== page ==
Incarcerated bodies, liberated minds: a narrative of literacy education behind bars.Words No Bars Can Hold provides a rare glimpse into literacy learning under the most dehumanizing conditions. Deborah Appleman chronicles her work teaching college- level classes at a high- security prison for men, most of whom are serving life sentences. Through narrative, poetry, memoir, and fiction, the students in Appleman’s classes attempt to write themselves back into a society that has erased their lived histories.
The students’ work, through which they probe and develop their identities as readers and writers, illuminates the transformative power of literacy. Appleman argues for the importance of educating the incarcerated, and explores ways to interrupt the increasingly common journey from urban schools to our nation’s prisons. From the sobering endpoint of what scholars have called the “school to prison pipeline,” she draws insight from the narratives and experiences of those who have traveled it.
|Publisher:||Norton, W. W. & Company, Inc.|
|Product dimensions:||6.10(w) x 9.40(h) x 0.90(d)|
About the Author
Deborah Appleman lives in Minnesota and is the Hollis L. Caswell Professor of Educational Studies and director of the summer writing program at Carleton College. Since 2007, she has taught language, literature, and creative writing courses at a high-security prison for men in the upper Midwest.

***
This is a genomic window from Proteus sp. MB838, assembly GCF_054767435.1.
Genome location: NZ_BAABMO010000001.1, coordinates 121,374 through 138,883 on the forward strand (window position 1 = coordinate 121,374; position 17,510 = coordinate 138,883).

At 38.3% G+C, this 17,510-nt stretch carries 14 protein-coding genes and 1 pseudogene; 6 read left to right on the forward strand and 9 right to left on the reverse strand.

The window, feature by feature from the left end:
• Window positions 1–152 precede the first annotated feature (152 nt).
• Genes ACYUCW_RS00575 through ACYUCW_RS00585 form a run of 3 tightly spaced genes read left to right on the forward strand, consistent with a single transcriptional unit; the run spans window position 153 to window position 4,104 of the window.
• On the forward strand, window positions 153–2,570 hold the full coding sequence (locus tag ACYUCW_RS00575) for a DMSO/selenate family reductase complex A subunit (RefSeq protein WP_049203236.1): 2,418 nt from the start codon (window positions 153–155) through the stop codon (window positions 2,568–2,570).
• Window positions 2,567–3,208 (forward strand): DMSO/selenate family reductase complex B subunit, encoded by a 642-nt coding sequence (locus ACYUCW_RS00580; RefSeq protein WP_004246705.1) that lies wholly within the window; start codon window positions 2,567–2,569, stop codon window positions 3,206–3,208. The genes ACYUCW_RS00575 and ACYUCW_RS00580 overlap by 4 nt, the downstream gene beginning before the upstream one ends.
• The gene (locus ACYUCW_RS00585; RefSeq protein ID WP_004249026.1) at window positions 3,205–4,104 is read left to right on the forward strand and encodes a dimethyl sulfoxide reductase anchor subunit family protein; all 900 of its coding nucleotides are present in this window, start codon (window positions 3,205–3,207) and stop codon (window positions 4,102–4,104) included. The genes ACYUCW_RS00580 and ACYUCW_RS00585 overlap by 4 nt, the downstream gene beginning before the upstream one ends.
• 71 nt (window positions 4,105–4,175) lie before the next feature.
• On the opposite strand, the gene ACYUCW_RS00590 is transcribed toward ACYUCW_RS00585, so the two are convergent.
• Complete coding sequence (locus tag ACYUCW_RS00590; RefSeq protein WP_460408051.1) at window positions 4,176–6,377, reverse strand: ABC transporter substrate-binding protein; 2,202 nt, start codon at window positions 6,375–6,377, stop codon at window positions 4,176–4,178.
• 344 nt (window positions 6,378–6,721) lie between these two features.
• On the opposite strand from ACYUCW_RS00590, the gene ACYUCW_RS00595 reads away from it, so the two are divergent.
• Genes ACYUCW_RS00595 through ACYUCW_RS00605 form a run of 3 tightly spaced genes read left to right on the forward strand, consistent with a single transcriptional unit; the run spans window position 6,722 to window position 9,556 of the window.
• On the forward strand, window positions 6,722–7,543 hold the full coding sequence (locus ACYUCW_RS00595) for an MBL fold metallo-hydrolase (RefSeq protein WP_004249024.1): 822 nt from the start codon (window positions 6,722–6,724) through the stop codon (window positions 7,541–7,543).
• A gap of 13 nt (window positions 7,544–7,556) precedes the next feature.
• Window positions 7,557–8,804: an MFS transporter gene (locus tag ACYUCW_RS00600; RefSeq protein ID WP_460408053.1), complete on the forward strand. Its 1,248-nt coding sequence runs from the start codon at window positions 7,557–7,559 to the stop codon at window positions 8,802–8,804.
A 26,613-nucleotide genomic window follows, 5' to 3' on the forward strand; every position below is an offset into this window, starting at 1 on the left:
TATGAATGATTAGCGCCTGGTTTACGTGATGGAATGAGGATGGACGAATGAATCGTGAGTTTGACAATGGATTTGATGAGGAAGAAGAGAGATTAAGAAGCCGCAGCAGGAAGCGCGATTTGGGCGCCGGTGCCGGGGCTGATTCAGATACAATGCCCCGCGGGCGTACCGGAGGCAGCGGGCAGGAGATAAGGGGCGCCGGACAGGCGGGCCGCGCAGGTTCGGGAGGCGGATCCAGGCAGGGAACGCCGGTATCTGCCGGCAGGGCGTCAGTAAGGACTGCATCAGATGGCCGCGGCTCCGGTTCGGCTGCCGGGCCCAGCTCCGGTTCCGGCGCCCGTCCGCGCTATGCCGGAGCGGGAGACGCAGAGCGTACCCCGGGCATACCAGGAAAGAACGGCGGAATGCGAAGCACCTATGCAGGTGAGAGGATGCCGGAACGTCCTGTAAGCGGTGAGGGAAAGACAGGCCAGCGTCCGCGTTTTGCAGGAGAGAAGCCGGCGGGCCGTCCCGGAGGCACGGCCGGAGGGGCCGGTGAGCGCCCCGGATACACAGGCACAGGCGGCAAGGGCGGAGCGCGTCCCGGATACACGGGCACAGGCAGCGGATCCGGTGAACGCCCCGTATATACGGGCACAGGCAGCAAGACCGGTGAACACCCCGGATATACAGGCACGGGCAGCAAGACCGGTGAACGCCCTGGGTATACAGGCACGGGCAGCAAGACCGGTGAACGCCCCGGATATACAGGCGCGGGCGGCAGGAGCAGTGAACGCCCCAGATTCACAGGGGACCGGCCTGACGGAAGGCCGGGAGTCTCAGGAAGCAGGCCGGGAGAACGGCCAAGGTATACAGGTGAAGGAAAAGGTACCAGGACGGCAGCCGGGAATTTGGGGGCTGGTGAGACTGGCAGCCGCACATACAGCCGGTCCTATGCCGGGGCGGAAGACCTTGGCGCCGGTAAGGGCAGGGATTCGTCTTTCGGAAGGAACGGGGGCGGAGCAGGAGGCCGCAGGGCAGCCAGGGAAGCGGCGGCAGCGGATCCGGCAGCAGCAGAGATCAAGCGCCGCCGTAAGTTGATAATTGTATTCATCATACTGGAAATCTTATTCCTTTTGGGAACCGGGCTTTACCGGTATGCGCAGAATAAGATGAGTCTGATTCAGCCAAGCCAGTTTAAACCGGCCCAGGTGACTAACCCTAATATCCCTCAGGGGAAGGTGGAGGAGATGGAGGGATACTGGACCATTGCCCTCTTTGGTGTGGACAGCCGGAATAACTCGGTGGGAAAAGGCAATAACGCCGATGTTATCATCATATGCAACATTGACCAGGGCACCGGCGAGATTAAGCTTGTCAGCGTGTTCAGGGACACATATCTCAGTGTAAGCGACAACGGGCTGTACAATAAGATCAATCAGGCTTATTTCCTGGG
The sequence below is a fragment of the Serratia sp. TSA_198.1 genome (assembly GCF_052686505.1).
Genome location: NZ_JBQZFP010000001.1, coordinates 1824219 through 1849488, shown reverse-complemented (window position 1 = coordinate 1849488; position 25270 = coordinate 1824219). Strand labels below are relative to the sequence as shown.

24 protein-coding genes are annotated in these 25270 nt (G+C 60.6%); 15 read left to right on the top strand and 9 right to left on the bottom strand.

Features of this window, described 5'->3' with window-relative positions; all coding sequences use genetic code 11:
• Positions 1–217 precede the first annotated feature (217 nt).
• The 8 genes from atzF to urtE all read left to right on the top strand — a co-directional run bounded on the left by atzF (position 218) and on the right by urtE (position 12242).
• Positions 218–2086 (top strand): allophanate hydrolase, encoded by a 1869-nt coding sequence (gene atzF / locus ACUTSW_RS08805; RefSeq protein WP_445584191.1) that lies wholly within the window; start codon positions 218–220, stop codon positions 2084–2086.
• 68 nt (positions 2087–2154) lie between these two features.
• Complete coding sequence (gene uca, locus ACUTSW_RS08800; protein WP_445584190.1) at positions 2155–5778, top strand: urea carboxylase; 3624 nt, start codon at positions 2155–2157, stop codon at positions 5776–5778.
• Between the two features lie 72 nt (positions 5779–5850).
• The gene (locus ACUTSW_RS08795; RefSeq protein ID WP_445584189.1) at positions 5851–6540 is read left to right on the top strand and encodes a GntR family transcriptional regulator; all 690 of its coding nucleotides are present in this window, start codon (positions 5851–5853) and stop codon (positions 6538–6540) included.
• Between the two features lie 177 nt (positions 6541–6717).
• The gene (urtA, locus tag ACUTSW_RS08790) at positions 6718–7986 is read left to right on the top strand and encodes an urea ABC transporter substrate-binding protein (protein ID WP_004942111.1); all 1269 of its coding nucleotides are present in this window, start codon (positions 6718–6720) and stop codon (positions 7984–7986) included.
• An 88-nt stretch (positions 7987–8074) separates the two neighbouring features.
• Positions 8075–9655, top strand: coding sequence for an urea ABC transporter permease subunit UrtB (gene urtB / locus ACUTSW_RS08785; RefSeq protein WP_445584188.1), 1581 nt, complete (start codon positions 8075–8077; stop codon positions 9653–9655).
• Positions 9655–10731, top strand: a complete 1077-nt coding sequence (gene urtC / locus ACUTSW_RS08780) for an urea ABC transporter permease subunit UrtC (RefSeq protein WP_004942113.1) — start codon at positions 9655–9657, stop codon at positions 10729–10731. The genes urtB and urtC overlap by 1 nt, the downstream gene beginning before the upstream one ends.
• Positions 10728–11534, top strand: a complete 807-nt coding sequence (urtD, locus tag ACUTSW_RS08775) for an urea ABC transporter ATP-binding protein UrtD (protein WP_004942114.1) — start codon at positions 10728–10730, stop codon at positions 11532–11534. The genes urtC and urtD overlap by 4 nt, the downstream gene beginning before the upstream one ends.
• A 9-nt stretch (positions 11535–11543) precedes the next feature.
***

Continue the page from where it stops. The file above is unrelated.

Table of Contents
Prelude: Education: Life or Death
1. A Tough Sell: Education and Incarceration
2. The Geography of Incarceration: The Glass Bubble in the Big House
3. Of Freire and Frost: Reading the World Behind Bars
4. "No Hugs for Thugs": Surveillance and Control
5. "I Write Myself Out of Prison": Rewriting the Self
6. Writing in the Dark: Profiles of Incarcerated Learners
7. "What If I Had Started to Write in High School?": Interrupting the School-to-Prison Pipeline
8. "Songs from the Genius Child": Words No Bars Can Hold
Epilogue: Thoughts Beyond the Bars: The Dark and the Light
Selections of Writing by Incarcerated Writers
Most Helpful Customer Reviews
Compelling read! An important story of the transformative power of language and writing in the neglected setting of a maximum security prison. We begin to understand these men and are lucky enough to see some of their writing. I find it hard to stop thinking about this book--especially who our society decides "deserves" to learn, and why.